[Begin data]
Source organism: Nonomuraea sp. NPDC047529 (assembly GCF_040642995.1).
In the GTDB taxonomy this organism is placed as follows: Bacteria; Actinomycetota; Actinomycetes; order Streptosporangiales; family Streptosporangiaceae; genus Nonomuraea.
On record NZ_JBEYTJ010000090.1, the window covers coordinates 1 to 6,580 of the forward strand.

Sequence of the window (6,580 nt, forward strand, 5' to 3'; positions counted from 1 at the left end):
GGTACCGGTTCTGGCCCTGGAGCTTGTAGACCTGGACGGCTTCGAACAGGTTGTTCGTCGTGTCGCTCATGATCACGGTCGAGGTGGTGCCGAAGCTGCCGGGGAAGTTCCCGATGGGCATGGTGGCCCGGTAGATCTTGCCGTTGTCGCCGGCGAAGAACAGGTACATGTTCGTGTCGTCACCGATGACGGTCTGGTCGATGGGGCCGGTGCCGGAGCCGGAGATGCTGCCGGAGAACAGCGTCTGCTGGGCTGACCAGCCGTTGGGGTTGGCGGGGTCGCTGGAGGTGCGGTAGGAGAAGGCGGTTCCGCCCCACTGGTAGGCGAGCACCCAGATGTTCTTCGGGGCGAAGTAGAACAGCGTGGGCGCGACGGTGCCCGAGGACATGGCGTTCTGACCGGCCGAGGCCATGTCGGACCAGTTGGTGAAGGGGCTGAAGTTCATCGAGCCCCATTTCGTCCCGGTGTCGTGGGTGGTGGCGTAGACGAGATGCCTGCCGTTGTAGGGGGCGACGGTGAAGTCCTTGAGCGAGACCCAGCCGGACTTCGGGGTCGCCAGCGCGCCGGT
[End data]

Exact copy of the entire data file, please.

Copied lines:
Source organism: Nonomuraea sp. NPDC047529 (assembly GCF_040642995.1).
In the GTDB taxonomy this organism is placed as follows: Bacteria; Actinomycetota; Actinomycetes; order Streptosporangiales; family Streptosporangiaceae; genus Nonomuraea.
On record NZ_JBEYTJ010000090.1, the window covers coordinates 1 to 6,580 of the forward strand.

Sequence of the window (6,580 nt, forward strand, 5' to 3'; positions counted from 1 at the left end):
GGTACCGGTTCTGGCCCTGGAGCTTGTAGACCTGGACGGCTTCGAACAGGTTGTTCGTCGTGTCGCTCATGATCACGGTCGAGGTGGTGCCGAAGCTGCCGGGGAAGTTCCCGATGGGCATGGTGGCCCGGTAGATCTTGCCGTTGTCGCCGGCGAAGAACAGGTACATGTTCGTGTCGTCACCGATGACGGTCTGGTCGATGGGGCCGGTGCCGGAGCCGGAGATGCTGCCGGAGAACAGCGTCTGCTGGGCTGACCAGCCGTTGGGGTTGGCGGGGTCGCTGGAGGTGCGGTAGGAGAAGGCGGTTCCGCCCCACTGGTAGGCGAGCACCCAGATGTTCTTCGGGGCGAAGTAGAACAGCGTGGGCGCGACGGTGCCCGAGGACATGGCGTTCTGACCGGCCGAGGCCATGTCGGACCAGTTGGTGAAGGGGCTGAAGTTCATCGAGCCCCATTTCGTCCCGGTGTCGTGGGTGGTGGCGTAGACGAGATGCCTGCCGTTGTAGGGGGCGACGGTGAAGTCCTTGAGCGAGACCCAGCCGGACTTCGGGGTCGCCAGCGCGCCGGT